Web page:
In eerie silence, law firms could be easily breached like JPMorgan Chase, Home Depot and Sony by cyber criminals. The difference with law firms though is that few would know the sensitive data was absconded. While law firms do not have to report such penetrations, we learned at the 5th Annual Law Firm CFO/CIO/COO Forum: Data Privacy, Security & the Globalized Law Firm, that they must increasingly stay vigilant to avoid such a plight.

The first panel discussion of the day focused on a few key data security topics and included Mike Marsilio, director of security and compliance, DTI; Mark Connelly, CISO, Thomson Reuters; Steve Katz, board member at Glasswall Solutions; John Masserini, CSO, The MIAX Exchange; and Mark Olson, vice president and CISO, Iron Mountain.

What keeps them up at night?

Masserini expressed several concerns which were mutually shared by the panel. Simply put, employees create significant anxiety. What are they downloading? What links are they clicking? Are they using dirty unencrypted jump drives on their computers? All were in agreement that internal employees’ actions can cause the most harm to a network.

Other concerns expressed included:

  • Regulatory requirements
  • Not having enough skilled people
  • Complexity of vendors systems and vendors who are not mindful of the security concerns.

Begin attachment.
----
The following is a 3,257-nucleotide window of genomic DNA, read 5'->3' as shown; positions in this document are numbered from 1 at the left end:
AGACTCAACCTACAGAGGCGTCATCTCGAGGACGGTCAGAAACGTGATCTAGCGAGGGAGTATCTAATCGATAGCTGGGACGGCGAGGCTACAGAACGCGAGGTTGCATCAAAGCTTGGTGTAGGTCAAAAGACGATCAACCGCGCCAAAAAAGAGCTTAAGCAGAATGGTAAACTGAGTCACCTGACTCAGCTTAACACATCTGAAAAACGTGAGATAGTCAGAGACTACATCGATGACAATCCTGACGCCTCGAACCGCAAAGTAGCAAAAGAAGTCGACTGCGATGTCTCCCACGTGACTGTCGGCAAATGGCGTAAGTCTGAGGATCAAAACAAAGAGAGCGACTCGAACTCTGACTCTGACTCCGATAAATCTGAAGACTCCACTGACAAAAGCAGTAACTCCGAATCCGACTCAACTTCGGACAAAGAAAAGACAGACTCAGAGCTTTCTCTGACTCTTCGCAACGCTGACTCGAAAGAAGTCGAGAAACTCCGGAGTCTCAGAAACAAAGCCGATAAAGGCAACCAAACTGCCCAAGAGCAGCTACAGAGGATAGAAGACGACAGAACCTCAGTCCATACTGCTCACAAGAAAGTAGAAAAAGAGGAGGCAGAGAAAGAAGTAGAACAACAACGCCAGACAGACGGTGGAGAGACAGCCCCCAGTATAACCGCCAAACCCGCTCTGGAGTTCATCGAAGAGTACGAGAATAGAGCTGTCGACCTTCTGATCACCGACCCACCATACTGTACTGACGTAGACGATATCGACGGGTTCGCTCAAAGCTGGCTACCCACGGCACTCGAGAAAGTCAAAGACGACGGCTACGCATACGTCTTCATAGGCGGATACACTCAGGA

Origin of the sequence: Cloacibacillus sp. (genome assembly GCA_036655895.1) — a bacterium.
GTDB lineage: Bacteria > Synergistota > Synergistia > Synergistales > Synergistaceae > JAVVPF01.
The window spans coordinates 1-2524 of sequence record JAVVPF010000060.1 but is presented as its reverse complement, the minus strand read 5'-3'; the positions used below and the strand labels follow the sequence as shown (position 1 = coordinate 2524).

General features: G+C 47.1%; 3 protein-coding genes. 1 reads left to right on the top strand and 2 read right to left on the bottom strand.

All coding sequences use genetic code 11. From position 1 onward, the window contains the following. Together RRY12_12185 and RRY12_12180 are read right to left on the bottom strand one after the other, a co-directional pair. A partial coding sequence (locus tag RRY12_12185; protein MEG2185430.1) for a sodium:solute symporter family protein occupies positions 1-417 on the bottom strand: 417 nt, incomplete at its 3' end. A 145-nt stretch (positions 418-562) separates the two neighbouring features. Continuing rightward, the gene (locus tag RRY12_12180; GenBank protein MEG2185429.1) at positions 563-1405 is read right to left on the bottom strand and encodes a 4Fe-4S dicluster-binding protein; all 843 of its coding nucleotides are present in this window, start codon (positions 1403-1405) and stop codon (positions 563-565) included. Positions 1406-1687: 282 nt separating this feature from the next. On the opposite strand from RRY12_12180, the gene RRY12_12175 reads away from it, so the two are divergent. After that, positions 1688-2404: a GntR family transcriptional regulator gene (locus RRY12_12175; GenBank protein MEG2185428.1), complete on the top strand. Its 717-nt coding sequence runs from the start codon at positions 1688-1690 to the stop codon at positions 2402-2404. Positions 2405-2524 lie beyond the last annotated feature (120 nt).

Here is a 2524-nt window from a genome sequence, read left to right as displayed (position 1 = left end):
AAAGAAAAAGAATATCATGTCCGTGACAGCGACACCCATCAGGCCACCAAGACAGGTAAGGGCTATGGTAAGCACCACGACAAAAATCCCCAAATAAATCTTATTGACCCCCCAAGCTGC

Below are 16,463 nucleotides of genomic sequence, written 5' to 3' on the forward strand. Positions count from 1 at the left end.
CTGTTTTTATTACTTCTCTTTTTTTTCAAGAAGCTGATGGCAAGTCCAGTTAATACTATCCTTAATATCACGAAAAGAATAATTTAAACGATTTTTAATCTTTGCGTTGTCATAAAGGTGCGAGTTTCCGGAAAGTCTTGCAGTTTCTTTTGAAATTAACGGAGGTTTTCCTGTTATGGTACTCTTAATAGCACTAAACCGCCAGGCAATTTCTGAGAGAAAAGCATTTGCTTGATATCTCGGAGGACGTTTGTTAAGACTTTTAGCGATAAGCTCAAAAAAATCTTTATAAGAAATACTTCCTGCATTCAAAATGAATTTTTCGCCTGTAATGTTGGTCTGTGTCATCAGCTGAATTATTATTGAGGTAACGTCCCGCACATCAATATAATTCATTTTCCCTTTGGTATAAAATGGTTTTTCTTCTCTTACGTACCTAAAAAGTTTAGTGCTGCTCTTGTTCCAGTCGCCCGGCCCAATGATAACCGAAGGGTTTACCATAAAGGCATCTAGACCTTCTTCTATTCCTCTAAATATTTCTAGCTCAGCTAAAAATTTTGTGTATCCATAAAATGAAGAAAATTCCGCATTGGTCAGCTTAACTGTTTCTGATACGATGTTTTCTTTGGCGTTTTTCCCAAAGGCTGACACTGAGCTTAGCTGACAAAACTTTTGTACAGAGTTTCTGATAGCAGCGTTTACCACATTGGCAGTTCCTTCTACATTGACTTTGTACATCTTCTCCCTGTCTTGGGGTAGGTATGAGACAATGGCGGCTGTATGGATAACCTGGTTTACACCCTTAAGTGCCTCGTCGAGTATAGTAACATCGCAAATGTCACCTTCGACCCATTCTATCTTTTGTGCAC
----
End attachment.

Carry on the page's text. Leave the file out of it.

Answering some of these issues, Olson offered a few suggestions. There has to be processes in place. Enact physical requirements on your data rooms, e.g. isolating buildings and spaces. In addition, have vendors escorted into your buildings. Knowing that you have to trust some vendors, log absolutely everything. Do not allow jump drives unless cleansed by your security professionals. Ultimately the mantra of the day was educate, test, create and follow process and procedure and retrain constantly to guard against breaches.

How do you speak with the partnership about security?

The panel discussion also touched how best to convey the magnitude of security and risk with the firm partnership. One distinction they made was that the Chief Information Security Officer (CISO) must show that their investment in IT is directly related to retention and new business. If there was a breach, the harm to the brand could be irreparable. When explaining security, they suggested staying away from tech talk and painting a picture that non-technical people could understand. Partnership tends to lean-in regarding financial discussions from the CISO. When they do, IT should state it in a fashion so that “they know you know” the business is about making money. The concept driven home was that security and risk is not a cost center, rather a retention and new business play.

As the panel closed the session, they emphasized that law firms are in a precarious position. They are brokers of sensitive and important information (think IP and merger information), and to that end they are a massive target. It is the responsibility of the CISO to put in place process, procedure and pound the drum for employee education and awareness. The unseen enemy is really those employees that are uneducated, unaware, and unwilling to properly care for the firm’s tools and technology; thus exposing the firm to the outside attacks.